So before we start, I have to state that I am a huge fan of Brent Spiner, he’s a phenomenal talented actor, and I’ve enjoyed him as Dr. Nigel Fenway on Threshold, Brother Adrian on Warehouse 13 and as Dr. Brackish Okun in the 1991 movie, Independence Day and its 2016 sequel, Independence Day: Resurgence. Obviously as a lifelong fan of Star Trek, I adored him as Lieutenant Commander Data, and various members of the Soong family. I’m not quite enough of a fan to pretend to be his daughter, or send him animal body parts but I like him an appropriate and healthy amount for someone I do not know personally, and whom I’m unlikely to meet in person.
I don’t just follow his acting career, I’ve thoroughly enjoyed Spiner’s musical exploits, and have reviewed both his 1991 album ‘Ol’ Yellow Eyes Is Back’ and his 2010 album ‘Dreamland’ which you can check out here and here respectively.
I add this to make it clear that I have considerable good will built up for Brent Spiner, but despite that I will endeavour to be unbiased when reviewing his book.
Okay, moving on, the book is called ‘Fan Fiction: A Mem-Noir: Inspired by True Events’ and was written by Brent Spiner, it is a semi-autobiographical story, which blends real life events with fictional elements. The title is a sort of tongue and cheek reference to fan fics, where fans of something whether it be a character, show, movie, book or similar thing write their own stories utilising those elements. In this case, Brent has essentially written fan fiction about his own life, specifically during the period of time where he was filming the fourth season of Star Trek: The Next Generation.
The title also gives away a little of the genre, it’s a piece of noir fiction masquerading as a real life story, although as the title goes on to say it’s only inspired by true events. It takes a comedic and yet dark look at the parasocial relationship between fan and subject. I will endeavour not to spoil any key plot details, but do be aware that at least a portion of this review will have mild to moderate spoilers and so if you don’t want to see that, then I suggest you stop reading.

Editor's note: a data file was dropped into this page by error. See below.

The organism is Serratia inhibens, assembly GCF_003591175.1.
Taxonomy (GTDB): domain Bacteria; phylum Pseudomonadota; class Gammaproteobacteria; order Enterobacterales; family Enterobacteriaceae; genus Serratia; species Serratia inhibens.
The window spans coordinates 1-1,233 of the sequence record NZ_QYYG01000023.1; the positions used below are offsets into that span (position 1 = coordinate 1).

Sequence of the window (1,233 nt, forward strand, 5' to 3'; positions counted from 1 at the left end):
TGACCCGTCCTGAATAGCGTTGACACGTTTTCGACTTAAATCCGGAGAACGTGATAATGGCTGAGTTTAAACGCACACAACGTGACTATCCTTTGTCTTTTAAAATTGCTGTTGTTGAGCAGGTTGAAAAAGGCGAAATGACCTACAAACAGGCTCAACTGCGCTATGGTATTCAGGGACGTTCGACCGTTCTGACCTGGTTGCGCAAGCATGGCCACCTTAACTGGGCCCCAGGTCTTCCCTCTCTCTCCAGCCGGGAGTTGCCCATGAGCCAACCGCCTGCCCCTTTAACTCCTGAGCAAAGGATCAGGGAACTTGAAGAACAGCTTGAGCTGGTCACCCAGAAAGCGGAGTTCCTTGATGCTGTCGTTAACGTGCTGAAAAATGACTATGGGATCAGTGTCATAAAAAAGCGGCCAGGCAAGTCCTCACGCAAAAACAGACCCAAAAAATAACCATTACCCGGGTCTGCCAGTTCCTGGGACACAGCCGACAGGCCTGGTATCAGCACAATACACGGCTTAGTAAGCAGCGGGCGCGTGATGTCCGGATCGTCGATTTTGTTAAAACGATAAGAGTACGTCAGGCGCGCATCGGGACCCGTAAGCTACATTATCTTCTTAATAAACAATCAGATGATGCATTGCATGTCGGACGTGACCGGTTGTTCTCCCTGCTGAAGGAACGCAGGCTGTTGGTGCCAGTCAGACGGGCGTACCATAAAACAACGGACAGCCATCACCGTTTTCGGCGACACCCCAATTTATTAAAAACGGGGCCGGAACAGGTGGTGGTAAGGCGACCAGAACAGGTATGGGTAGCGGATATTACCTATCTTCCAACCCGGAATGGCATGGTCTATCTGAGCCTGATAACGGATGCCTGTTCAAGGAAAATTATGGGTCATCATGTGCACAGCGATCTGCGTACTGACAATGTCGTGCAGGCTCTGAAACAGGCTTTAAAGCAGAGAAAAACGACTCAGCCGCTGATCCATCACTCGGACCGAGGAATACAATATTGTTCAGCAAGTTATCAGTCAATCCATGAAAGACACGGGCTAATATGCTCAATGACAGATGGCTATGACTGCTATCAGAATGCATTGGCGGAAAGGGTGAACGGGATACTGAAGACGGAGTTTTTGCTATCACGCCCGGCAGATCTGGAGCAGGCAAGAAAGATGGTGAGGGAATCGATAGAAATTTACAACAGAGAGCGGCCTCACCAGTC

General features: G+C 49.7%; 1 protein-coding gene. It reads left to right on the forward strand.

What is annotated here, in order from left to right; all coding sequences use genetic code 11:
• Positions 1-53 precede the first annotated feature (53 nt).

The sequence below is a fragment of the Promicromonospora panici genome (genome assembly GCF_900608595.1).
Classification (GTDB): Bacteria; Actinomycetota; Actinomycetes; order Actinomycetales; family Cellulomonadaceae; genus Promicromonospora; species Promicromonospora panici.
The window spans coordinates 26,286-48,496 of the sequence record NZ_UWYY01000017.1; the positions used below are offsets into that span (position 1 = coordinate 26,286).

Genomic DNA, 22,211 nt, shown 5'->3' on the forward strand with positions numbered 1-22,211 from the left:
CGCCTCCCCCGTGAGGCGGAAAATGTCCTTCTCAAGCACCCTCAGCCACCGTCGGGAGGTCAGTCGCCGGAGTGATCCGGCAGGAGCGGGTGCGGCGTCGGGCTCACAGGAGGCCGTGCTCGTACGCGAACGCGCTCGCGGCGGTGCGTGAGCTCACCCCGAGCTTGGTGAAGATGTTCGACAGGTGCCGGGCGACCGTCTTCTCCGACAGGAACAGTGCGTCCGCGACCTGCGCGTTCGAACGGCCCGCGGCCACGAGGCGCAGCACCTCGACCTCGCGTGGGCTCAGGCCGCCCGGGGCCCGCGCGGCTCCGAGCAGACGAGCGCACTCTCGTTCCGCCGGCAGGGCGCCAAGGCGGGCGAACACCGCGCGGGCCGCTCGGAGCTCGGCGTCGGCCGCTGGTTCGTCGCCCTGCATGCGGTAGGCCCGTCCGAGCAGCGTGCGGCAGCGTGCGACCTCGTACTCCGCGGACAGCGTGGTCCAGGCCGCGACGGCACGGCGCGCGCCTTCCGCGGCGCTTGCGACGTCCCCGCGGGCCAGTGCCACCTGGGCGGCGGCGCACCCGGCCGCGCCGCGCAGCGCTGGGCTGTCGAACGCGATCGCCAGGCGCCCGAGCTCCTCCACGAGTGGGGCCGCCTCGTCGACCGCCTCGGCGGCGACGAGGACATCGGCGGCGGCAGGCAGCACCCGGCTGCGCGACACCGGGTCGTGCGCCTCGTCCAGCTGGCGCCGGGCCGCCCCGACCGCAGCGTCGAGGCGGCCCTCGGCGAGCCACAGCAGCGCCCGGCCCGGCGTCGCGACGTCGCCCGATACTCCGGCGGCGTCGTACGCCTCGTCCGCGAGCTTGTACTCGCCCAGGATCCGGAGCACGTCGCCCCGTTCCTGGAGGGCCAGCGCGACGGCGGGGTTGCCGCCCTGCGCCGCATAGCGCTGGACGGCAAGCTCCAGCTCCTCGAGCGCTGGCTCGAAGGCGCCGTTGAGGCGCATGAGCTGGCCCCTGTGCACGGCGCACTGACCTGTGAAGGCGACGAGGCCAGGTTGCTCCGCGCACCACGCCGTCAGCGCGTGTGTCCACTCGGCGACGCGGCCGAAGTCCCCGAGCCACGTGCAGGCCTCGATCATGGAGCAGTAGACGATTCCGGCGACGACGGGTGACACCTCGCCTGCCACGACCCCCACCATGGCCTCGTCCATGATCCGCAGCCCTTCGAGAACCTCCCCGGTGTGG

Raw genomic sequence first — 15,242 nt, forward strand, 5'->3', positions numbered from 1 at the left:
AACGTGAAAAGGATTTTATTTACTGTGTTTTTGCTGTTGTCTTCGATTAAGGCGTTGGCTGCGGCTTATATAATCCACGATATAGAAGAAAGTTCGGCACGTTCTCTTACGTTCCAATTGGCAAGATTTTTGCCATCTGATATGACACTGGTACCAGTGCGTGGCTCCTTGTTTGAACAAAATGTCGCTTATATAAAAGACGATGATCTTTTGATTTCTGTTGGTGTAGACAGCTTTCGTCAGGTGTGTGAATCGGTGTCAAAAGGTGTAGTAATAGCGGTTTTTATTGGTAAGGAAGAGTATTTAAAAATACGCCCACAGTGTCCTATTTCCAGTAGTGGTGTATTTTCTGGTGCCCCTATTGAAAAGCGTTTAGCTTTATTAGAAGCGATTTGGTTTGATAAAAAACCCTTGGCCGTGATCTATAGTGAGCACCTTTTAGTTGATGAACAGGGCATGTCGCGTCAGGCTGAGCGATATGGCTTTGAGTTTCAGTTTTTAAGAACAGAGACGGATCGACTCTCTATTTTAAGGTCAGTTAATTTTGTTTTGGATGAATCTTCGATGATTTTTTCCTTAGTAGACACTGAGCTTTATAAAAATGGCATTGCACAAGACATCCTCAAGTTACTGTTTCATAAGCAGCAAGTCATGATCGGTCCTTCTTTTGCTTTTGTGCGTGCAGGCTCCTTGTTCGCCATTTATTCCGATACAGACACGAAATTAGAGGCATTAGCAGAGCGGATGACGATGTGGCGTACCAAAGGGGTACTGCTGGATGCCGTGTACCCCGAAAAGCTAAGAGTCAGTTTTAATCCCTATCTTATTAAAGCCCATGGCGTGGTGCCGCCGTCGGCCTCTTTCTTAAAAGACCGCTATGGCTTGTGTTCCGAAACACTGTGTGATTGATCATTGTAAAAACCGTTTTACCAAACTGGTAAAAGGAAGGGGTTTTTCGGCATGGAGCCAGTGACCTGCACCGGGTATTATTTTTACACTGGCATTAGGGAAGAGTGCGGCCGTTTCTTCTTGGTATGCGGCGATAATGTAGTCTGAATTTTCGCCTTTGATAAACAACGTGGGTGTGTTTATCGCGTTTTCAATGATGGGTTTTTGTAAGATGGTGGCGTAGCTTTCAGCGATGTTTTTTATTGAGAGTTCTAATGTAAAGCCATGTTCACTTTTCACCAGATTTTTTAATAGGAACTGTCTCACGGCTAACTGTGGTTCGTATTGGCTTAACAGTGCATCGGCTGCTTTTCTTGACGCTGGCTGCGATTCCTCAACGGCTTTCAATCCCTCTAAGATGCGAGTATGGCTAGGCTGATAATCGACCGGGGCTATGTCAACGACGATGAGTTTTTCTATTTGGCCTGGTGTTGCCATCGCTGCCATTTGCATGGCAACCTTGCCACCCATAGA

Still here? Okay, so the main plot of the book has Brent begin to receive correspondence from a crazed fan who is claiming to be Lal, the android daughter of Data, the role he played on TNG. The character in question appeared on the third season episode ‘The Offspring’. The episode itself is awesome, and in fact appeared as an honourable mention on my Top 10 TNG episodes list, which you can check out here. But returning to the Mem-Noir, we drop in on Brent who is filming the fourth season of the series, and things appear to be going relatively well for him, until he opens up the first package and his life is turned upside down.
Despite the very dark underlying themes, I have to say that this book was hilarious, Spiner has been able to create a richly textured and evocative narrative that practically leapt off the page. I mean I humour myself with the notion that I have a good imagination, but the imagery was creative and descriptive, but not too indulgent, you weren’t led by the nose to see exactly what Brent wanted you to see, but nonetheless things were clear and easy to capture in your mind.
I don’t tend to review comedy, I think it’s too subjective and it’s hard to analyse what makes something funny without cutting the heart out of the joke. I especially don’t like when something is marketed as humorous, more often than not, I don’t crack a smile, let alone laugh out loud. In fact, prior to this, the only book I’ve read that came under the comedic banner which actually made me laugh was My Shit Life So Far, a semi autobiographical book by Scottish comedian, Frankie Boyle. In fact I think I liked the same things about both. Real life events, filtered through a surreal, and sometimes macabre filter. Both are outrageous at times, and didn’t make any attempt to be another cookie cutter autobiography.